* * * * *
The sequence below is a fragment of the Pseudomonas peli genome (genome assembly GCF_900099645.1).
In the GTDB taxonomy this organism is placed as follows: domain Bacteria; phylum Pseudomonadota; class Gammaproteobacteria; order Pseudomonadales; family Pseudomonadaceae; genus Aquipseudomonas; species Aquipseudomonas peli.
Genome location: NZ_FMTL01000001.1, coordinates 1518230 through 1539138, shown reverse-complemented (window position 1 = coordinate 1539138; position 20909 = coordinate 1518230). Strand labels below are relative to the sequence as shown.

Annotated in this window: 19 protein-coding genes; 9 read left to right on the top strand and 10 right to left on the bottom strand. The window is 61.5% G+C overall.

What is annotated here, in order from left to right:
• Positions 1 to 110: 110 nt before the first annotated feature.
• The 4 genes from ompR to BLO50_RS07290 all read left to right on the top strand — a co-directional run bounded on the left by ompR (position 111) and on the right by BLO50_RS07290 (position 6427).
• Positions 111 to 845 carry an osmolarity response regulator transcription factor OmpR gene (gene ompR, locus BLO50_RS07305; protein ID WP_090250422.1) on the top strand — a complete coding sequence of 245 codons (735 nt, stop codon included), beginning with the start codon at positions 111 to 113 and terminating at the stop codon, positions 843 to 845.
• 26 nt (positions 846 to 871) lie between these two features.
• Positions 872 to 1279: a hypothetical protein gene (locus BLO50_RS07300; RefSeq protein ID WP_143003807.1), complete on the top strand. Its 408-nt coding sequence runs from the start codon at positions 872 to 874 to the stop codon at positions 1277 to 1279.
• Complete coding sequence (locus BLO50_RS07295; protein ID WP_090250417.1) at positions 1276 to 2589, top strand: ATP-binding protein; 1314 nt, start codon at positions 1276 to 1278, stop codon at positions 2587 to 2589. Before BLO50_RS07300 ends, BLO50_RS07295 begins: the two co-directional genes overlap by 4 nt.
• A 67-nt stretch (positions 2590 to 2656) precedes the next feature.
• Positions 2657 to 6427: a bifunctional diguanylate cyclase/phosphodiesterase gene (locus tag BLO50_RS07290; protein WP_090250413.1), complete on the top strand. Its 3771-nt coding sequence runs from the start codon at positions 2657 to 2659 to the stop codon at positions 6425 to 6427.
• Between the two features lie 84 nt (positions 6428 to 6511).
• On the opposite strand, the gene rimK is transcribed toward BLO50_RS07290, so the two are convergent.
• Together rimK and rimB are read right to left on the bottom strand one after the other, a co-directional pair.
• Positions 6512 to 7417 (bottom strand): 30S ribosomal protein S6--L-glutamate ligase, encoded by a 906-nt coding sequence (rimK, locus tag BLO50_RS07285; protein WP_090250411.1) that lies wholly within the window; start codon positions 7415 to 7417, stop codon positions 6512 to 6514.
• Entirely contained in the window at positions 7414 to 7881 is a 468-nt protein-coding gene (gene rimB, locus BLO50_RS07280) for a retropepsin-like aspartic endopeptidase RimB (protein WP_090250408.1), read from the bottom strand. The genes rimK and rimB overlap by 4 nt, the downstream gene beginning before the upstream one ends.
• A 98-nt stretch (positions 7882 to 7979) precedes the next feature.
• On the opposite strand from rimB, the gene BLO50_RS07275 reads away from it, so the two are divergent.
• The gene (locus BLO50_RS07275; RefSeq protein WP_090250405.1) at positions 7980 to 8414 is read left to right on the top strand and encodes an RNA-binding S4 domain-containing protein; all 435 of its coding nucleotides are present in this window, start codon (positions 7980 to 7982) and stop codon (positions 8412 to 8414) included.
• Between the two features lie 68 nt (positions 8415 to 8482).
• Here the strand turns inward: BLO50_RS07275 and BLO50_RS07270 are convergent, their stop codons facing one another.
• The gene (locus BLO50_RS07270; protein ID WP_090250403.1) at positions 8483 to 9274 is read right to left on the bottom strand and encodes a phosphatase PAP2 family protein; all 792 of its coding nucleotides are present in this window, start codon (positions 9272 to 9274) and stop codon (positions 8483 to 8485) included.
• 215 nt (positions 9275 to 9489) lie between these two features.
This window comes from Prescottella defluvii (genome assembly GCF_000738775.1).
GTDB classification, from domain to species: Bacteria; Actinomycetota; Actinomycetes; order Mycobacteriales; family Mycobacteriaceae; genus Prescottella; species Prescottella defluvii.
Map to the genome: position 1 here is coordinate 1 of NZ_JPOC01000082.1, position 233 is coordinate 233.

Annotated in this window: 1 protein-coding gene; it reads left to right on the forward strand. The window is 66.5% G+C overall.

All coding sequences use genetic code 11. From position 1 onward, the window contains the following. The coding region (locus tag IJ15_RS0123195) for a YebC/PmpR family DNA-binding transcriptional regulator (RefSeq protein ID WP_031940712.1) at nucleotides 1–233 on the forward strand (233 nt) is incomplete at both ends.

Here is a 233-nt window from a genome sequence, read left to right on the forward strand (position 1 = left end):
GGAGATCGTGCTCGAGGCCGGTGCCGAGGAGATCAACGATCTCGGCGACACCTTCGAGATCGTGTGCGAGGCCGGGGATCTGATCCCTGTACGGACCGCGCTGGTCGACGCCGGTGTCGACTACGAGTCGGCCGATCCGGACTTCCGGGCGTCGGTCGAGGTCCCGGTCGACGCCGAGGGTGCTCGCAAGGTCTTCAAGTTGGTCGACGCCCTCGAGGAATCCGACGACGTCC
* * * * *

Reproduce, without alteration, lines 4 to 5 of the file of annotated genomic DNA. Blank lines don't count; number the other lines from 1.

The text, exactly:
Annotated in this window: 19 protein-coding genes; 9 read left to right on the top strand and 10 right to left on the bottom strand. The window is 61.5% G+C overall.

What is annotated here, in order from left to right: